The most common neuromodulation procedures performed are spinal cord stimulation (SCS) and dorsal root ganglion (DRG) stimulation.
Spinal cord stimulation
SCS works by “closing the gate” of the pain signals that travel from the spinal cord to the brain. There is also evidence pointing toward change of the local chemistry, which can lead to decreased pain perception. The DRG is a bundle of sensory nerve bodies that receives pain signals from a specific body region. Therefore, applying stimulation to the DRG can aid in blocking signals perceived by the brain. They are used for treating pain in a nerve region that is not accessible by spinal cord stimulation.
There are two main parts to the stimulation device: the leads and the battery. The battery is the power source that causes the stimulation to the spinal cord or DRG, and the leads are the part of the system that sends the stimulation signals to specific targeted areas.
SCS and DRG procedures come in two stages: the trial phase and the implantation phase. The trial phase is a period of time (usually seven days) that allows the patient to try out the stimulation device to see if adequate pain relief can be achieved.
During the trial phase, the leads are sterilely placed into the epidural space behind the spinal cord for SCS or at the dorsal root ganglion for DRG. The battery, however, is secured with extensive taping on the outside of the body. After the procedure, you will have the opportunity to work with a representative from the device company in identifying the program setting that gives you the best pain relief and function.
You will follow up in our clinic after one week and, if adequate pain relief and/or function is achieved, then you have the option to proceed with the implantation procedure.
The permanent implantation procedure is performed in an operating room setting, and the battery will be surgically placed under the skin, usually in the lower back either above or below the belt line. The leads are placed in a similar fashion to the trial phase; however, no parts of the leads will be visible outside of the body.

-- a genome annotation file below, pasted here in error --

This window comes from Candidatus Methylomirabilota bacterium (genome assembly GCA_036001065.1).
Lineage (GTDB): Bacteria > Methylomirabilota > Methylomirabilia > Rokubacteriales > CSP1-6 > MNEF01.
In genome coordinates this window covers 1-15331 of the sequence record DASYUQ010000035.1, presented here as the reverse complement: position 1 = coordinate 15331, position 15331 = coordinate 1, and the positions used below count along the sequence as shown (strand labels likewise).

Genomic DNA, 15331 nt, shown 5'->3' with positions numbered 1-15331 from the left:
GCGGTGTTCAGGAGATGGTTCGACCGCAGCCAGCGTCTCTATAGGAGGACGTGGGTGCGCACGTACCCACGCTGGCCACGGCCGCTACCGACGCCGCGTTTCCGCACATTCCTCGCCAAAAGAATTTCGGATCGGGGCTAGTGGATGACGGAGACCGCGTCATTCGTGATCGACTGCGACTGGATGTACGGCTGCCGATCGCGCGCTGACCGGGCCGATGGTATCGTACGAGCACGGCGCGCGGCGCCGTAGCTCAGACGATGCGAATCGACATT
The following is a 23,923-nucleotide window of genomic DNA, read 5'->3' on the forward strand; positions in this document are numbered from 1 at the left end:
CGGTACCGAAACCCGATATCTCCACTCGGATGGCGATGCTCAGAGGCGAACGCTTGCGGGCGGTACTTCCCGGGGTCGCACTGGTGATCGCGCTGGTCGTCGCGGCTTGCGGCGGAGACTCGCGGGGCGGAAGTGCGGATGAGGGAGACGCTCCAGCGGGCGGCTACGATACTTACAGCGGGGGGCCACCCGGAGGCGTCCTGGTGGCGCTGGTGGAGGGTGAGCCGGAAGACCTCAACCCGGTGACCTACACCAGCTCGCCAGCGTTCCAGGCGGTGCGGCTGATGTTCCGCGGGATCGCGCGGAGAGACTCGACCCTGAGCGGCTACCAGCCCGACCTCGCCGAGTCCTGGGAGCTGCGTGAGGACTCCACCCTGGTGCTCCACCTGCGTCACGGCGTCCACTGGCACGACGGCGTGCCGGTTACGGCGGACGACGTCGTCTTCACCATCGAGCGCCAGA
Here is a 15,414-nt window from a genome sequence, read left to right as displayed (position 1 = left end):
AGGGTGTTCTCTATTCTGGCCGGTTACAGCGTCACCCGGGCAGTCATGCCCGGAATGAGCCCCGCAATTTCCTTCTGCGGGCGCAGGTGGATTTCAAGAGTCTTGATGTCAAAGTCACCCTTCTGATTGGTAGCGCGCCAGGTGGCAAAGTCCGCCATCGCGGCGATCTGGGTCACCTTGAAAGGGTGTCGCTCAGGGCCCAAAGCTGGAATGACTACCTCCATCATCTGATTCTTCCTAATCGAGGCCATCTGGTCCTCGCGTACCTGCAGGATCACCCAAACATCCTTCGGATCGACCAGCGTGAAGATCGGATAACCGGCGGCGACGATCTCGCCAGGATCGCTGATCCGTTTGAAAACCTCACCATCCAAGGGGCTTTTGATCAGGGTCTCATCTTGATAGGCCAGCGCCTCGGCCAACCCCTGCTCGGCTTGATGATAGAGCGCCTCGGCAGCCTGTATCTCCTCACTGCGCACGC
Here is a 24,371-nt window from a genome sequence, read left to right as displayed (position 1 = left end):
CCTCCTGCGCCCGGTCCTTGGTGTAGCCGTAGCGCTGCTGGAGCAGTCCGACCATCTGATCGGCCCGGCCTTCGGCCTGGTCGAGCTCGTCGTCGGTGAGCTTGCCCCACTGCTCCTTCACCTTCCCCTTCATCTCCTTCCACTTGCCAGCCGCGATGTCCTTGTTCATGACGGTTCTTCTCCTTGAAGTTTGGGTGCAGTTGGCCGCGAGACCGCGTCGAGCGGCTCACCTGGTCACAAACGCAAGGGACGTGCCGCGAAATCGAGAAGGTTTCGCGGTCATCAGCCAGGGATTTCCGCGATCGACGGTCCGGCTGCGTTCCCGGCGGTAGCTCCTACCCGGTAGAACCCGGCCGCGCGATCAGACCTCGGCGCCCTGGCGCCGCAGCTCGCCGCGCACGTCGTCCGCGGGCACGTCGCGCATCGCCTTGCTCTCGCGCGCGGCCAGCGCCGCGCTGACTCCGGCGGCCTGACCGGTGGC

There are a few steps that will need to be achieved prior to undergoing the trial phase. Those include: approval by your insurance company, psychological clearance by our pain psychologist and an updated MRI of the lumbar and thoracic spine within one year (physician discretion) of the procedure.
Dorsal root ganglion stimulation
Dorsal root ganglion (DRG) stimulation is a management option for very localized neuropathic (nerve-related) pain. The DRG helps send sensory information from peripheral nerves to the central nervous system. In patients with neuropathic (nerve-related) pain, the DRG becomes altered and sends inappropriate signals to the central nervous system, and patients feel those inappropriate signals as neuropathic pain.
By placing a small electrical wire (lead) near the DRG, we can change the way the DRG behaves and significantly relieve neuropathic pain.
A few indications for dorsal root ganglion stimulation include post-amputation pain, complex regional pain syndrome, post-total knee arthroplasty pain and ilioinguinal neuralgia.
For brief educational videos, click the links below:
- Spinal cord stimulation for chronic back pain
- Spinal cord stimulation for chronic neck pain
- What is Dorsal Root Ganglion (DRG) Therapy?
- DRG: Life-Changing Technology for Chronic Pain
- Introduction to DRG Stimulation
The links to these videos are for educational purposes only. See disclaimer.
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